Sanibel claims over 250 species of shells regularly found along the coast. The mile long white sand beach right at our hotel (famous for it’s shelling) was my favorite part of this island. Sanibel Sea School has an office on the hotel property which gave us a guided walk along the beach and pointed out different types of shells. They also offer incredible kids day camps as well as an overnight survival camp where your kids spend the night on a deserted island (with chaperones from the school). Sanibel Island’s east-west orientation in the Gulf of Mexico differs from the other barrier islands, making it an prime location for an excess of shells to wash up on it’s sandy beaches. Captiva Island shares the same orientation and incredible shelling.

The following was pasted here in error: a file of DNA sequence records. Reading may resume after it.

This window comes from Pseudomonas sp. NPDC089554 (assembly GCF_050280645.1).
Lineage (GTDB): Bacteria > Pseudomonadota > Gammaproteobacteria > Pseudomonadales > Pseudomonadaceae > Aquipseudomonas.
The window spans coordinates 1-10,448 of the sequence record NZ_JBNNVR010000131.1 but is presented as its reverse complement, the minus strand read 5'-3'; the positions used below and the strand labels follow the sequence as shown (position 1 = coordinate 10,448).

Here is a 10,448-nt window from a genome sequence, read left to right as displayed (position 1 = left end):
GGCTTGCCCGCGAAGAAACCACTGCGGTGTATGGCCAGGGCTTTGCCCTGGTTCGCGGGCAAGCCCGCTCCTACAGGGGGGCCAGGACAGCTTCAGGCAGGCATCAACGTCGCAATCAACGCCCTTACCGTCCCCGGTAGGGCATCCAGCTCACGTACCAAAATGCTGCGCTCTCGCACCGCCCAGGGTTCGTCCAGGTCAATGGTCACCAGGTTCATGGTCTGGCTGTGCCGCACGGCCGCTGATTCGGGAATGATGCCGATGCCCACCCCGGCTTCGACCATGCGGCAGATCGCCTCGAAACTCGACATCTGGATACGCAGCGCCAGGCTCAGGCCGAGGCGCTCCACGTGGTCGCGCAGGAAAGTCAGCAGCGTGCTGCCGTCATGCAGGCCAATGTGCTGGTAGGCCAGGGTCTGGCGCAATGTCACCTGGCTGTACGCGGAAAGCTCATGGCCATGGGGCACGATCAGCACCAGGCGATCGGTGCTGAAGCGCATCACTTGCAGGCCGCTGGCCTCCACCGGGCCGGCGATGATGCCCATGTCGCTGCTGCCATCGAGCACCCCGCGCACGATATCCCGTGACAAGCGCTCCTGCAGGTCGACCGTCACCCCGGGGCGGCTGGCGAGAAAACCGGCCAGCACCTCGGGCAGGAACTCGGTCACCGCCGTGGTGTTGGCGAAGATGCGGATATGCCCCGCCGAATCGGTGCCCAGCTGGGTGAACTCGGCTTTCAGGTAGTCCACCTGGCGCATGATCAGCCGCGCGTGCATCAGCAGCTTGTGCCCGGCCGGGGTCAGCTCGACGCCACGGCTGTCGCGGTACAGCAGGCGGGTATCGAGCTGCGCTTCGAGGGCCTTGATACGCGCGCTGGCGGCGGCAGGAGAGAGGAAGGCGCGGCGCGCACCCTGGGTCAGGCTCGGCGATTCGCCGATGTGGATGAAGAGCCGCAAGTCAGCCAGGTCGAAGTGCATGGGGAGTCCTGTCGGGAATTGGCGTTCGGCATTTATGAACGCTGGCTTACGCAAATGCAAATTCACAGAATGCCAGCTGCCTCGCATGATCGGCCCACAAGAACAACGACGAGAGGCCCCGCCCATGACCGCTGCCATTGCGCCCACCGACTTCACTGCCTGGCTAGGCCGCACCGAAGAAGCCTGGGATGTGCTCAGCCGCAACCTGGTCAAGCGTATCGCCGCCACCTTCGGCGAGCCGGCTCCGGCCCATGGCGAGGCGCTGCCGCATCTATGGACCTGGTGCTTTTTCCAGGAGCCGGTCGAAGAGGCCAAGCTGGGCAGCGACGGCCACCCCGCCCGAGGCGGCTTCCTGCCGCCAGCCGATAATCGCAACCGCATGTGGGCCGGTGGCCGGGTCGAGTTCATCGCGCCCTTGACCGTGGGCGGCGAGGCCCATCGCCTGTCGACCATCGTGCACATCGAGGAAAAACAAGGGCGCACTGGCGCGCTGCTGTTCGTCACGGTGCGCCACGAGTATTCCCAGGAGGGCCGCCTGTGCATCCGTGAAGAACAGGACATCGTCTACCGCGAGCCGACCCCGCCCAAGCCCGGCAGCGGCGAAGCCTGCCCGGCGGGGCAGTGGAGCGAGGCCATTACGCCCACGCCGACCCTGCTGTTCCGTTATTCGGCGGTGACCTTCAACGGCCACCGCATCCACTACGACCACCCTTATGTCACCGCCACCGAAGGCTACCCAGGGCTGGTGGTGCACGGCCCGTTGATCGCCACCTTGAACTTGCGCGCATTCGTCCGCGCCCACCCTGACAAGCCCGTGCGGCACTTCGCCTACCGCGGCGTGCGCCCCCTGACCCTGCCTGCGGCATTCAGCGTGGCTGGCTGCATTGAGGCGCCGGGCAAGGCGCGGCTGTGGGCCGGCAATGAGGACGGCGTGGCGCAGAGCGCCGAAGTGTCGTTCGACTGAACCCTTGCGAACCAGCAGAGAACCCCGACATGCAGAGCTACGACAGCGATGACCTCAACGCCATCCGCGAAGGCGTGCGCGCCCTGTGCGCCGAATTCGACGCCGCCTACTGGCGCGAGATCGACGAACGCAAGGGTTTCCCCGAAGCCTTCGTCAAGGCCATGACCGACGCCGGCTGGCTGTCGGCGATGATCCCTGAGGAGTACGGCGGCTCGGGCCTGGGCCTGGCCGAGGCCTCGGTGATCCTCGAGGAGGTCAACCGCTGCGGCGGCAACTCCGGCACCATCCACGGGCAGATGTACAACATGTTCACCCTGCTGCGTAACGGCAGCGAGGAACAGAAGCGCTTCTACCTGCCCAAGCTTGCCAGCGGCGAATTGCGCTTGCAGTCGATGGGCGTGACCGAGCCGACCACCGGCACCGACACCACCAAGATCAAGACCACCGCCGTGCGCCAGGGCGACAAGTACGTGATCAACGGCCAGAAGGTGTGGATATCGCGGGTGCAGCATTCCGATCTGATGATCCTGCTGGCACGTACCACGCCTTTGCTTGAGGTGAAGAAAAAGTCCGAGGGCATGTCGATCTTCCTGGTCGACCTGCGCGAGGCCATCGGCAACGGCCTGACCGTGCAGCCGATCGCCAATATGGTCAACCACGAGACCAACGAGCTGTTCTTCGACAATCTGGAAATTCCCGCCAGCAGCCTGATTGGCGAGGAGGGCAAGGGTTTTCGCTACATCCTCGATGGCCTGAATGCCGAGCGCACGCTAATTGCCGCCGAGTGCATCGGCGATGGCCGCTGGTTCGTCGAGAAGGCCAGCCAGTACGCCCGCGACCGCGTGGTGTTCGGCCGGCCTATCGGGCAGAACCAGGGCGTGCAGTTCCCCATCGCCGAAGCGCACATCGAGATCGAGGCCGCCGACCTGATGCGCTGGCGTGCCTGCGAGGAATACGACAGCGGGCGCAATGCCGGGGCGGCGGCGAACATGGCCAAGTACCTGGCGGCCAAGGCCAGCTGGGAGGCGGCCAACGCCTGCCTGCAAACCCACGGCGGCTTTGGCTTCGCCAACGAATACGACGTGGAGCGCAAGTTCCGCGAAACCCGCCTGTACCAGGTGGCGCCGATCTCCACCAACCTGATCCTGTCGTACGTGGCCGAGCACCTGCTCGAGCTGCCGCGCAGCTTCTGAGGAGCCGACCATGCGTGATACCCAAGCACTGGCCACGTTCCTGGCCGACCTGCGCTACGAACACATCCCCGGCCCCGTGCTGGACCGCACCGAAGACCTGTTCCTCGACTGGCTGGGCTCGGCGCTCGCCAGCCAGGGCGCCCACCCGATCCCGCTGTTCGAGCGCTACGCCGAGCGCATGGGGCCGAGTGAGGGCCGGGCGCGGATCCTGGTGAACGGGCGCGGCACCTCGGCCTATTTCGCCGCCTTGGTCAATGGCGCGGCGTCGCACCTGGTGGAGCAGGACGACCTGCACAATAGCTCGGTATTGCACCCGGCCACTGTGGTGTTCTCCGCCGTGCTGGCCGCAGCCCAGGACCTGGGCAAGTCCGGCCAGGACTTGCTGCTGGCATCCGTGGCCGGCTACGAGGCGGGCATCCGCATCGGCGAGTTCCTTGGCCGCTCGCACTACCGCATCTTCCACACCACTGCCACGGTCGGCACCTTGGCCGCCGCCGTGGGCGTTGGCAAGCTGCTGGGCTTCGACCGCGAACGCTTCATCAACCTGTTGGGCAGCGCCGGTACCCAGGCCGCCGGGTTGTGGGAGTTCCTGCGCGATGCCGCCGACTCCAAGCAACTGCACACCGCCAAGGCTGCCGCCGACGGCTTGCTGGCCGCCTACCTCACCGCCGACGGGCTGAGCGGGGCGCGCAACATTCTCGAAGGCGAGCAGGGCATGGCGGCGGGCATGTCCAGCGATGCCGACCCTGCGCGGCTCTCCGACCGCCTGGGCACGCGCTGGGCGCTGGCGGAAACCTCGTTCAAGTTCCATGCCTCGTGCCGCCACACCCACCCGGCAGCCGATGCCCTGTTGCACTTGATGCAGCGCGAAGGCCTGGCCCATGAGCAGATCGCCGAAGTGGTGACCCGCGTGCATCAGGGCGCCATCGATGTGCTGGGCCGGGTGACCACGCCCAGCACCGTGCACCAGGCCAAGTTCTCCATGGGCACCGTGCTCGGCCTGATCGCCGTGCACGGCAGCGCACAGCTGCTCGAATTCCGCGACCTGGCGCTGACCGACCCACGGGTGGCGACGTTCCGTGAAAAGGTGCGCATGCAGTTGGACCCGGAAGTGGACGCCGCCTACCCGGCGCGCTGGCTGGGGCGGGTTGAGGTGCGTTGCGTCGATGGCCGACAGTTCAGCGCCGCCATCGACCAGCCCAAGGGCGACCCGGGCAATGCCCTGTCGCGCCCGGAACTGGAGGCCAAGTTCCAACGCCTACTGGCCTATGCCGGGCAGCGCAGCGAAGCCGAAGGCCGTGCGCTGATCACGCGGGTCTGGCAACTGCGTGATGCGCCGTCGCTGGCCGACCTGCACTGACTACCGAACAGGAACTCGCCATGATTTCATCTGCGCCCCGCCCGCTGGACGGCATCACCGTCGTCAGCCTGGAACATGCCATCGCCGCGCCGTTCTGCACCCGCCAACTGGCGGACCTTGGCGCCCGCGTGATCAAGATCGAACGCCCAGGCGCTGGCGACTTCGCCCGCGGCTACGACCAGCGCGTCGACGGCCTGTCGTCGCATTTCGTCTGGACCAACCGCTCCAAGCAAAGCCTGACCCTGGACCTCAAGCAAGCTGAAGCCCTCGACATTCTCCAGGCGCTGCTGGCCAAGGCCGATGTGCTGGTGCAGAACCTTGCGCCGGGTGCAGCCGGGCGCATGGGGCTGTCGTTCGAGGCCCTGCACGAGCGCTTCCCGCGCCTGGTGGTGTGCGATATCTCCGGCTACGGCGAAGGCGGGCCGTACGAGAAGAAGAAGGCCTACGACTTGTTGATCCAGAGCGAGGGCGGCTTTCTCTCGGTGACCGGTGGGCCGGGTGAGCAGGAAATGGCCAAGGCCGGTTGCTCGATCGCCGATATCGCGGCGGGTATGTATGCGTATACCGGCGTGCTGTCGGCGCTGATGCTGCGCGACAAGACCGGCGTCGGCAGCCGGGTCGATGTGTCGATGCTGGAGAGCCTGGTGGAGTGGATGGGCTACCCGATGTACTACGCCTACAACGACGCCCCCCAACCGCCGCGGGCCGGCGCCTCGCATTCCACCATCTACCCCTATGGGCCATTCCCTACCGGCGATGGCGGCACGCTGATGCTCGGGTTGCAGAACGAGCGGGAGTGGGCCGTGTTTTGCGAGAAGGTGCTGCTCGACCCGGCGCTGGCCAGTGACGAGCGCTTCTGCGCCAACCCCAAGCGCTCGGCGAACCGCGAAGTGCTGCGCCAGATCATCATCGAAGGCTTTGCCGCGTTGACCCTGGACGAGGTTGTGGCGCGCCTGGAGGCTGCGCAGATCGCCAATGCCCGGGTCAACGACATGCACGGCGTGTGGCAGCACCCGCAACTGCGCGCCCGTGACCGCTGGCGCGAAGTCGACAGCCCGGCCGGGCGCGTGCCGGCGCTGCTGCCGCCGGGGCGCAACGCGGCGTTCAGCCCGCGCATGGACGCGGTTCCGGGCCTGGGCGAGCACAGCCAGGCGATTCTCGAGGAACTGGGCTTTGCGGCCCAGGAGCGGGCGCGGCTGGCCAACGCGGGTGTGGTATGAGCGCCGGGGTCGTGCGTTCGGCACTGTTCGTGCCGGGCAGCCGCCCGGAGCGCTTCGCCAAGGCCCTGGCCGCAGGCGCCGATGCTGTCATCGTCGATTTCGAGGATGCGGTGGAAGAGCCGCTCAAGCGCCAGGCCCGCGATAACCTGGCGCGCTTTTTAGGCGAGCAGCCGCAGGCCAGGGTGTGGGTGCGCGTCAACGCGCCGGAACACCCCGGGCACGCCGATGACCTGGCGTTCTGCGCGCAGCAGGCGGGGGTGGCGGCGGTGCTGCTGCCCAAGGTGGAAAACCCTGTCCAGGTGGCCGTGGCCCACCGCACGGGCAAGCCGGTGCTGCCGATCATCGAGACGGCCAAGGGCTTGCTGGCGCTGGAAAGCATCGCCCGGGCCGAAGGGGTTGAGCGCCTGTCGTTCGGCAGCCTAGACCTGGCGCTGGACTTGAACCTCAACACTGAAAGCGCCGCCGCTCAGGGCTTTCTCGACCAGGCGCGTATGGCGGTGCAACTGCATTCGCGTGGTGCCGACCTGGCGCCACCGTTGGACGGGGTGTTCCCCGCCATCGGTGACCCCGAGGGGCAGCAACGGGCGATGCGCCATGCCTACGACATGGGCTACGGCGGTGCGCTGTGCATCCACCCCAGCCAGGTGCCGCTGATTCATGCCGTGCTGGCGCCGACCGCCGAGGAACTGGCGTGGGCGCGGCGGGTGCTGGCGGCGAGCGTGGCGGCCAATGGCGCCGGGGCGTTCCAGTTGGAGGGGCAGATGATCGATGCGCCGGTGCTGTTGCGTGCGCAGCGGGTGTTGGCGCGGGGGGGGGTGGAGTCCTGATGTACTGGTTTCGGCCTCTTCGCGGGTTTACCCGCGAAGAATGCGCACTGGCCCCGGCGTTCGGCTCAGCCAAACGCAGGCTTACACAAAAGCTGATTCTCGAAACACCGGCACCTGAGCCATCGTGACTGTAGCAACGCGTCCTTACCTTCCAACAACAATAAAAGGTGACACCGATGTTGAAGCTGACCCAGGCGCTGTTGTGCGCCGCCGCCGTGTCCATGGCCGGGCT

While on Sanibel we also visited Bailey-Matthews National Shell Museum, which to my surprise fascinated me beyond my expectations This small museum has an incredible collection of shells from all over the world.The shapes, sizes, colors and designs were mesmerizing and left me feeling like mother nature is far more creative that us humans will ever be. They also give interesting facts about the critters who live in the shells or use them as part of their habitat. Did you know a mimicking octopus gets it’s name not just because it blends in with it’s surroundings, but because it acts like it’s predators by changing shape and mimicking it’s behaviors? This museums was full of fascinating tidbits of information like this. I am grateful for the appreciation of shells and mother nature this museum gave me. I definitely recommend making a visit to the shell museum if you have time.